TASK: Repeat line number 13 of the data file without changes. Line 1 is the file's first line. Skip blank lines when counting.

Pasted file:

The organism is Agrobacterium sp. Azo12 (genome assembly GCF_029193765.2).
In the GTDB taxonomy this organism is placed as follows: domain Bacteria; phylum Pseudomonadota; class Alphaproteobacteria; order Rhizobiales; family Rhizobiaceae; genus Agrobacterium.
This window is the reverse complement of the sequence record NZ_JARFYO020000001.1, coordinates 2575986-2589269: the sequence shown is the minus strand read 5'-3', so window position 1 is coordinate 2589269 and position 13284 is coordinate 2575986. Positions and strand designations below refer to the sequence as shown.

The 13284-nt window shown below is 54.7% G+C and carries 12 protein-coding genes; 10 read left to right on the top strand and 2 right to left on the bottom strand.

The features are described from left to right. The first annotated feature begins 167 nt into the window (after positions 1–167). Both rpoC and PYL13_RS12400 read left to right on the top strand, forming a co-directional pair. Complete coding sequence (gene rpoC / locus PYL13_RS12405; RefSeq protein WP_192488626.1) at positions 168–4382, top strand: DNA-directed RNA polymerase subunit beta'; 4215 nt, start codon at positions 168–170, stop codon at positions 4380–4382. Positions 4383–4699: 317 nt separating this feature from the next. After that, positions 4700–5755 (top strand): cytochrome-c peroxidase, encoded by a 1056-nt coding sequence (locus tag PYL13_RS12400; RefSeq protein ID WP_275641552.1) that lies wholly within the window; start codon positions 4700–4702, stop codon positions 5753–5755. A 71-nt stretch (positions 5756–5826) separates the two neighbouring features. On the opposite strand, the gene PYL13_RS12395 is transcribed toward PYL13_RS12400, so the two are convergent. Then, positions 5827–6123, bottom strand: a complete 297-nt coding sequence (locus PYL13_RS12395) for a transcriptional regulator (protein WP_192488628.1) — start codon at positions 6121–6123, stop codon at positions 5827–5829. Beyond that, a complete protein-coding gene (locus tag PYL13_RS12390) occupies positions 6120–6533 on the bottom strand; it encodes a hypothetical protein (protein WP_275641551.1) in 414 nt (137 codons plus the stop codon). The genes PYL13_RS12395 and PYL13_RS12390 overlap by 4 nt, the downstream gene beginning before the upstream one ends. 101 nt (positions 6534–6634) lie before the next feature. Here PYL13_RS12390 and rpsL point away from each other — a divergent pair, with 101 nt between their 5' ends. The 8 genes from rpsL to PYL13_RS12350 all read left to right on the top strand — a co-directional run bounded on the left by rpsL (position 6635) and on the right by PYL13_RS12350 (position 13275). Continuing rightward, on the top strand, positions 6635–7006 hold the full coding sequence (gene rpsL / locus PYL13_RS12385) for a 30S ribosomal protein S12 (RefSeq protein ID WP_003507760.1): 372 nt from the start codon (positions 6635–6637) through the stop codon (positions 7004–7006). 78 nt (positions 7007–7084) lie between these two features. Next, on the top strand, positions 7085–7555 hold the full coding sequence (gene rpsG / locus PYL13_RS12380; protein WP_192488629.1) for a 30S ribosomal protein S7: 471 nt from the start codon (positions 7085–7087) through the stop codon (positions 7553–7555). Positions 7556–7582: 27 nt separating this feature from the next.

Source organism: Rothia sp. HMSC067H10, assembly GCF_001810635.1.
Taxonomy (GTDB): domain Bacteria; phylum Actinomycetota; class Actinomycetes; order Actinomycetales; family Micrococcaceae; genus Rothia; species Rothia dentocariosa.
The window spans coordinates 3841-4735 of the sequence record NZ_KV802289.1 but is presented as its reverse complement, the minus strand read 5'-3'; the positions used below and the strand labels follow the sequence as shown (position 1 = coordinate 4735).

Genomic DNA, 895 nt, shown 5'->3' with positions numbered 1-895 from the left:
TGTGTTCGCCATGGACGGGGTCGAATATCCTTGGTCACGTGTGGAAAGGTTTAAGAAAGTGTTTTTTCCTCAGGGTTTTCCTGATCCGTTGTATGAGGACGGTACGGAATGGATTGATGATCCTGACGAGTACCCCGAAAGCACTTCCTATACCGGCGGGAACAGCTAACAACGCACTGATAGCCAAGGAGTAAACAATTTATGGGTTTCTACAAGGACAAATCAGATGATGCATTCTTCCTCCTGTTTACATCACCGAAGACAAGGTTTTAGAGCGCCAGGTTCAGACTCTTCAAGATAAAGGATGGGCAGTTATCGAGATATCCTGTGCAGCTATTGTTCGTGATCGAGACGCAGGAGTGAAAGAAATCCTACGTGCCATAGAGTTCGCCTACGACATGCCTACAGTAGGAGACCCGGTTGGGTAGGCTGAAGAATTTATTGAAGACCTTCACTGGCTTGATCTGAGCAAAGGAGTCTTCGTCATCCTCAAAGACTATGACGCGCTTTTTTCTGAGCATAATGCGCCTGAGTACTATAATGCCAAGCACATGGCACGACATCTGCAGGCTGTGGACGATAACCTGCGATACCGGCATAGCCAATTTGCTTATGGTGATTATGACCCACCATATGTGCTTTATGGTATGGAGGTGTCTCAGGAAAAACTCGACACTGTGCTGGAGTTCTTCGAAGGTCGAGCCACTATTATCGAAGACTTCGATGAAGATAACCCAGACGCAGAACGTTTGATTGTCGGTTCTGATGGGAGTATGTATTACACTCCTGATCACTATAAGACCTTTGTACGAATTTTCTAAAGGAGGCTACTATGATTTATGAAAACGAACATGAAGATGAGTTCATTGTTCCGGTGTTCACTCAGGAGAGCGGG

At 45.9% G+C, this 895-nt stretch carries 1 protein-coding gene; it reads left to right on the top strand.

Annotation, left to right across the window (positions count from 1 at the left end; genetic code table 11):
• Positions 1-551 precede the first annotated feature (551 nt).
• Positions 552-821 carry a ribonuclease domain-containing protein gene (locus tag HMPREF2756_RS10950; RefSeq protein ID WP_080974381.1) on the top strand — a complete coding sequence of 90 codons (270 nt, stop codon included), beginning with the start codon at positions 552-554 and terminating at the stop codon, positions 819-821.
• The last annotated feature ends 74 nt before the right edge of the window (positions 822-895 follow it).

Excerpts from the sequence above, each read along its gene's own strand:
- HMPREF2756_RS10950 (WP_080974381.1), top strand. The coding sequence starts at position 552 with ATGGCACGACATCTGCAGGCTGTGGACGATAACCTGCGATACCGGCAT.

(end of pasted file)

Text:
• Positions 1-551 precede the first annotated feature (551 nt).